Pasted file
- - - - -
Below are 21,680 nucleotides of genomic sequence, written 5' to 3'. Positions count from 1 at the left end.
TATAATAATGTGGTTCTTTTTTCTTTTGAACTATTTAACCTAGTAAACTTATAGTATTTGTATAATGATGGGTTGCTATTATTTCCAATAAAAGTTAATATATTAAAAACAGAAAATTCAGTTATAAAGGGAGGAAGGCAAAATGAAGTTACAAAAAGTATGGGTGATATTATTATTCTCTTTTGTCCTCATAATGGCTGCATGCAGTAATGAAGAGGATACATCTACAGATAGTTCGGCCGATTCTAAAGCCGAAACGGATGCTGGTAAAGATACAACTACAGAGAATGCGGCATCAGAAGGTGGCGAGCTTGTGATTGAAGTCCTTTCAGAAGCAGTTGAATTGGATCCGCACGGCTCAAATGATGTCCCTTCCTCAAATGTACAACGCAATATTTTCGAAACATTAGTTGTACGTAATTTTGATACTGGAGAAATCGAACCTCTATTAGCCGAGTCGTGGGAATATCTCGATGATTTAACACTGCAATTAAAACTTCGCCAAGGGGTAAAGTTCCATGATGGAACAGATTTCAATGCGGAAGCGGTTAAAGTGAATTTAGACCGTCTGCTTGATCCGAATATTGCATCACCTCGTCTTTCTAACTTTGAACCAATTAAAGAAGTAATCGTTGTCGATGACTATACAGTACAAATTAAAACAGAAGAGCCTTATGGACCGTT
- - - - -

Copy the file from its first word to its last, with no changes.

Below are 21,680 nucleotides of genomic sequence, written 5' to 3'. Positions count from 1 at the left end.
TATAATAATGTGGTTCTTTTTTCTTTTGAACTATTTAACCTAGTAAACTTATAGTATTTGTATAATGATGGGTTGCTATTATTTCCAATAAAAGTTAATATATTAAAAACAGAAAATTCAGTTATAAAGGGAGGAAGGCAAAATGAAGTTACAAAAAGTATGGGTGATATTATTATTCTCTTTTGTCCTCATAATGGCTGCATGCAGTAATGAAGAGGATACATCTACAGATAGTTCGGCCGATTCTAAAGCCGAAACGGATGCTGGTAAAGATACAACTACAGAGAATGCGGCATCAGAAGGTGGCGAGCTTGTGATTGAAGTCCTTTCAGAAGCAGTTGAATTGGATCCGCACGGCTCAAATGATGTCCCTTCCTCAAATGTACAACGCAATATTTTCGAAACATTAGTTGTACGTAATTTTGATACTGGAGAAATCGAACCTCTATTAGCCGAGTCGTGGGAATATCTCGATGATTTAACACTGCAATTAAAACTTCGCCAAGGGGTAAAGTTCCATGATGGAACAGATTTCAATGCGGAAGCGGTTAAAGTGAATTTAGACCGTCTGCTTGATCCGAATATTGCATCACCTCGTCTTTCTAACTTTGAACCAATTAAAGAAGTAATCGTTGTCGATGACTATACAGTACAAATTAAAACAGAAGAGCCTTATGGACCGTT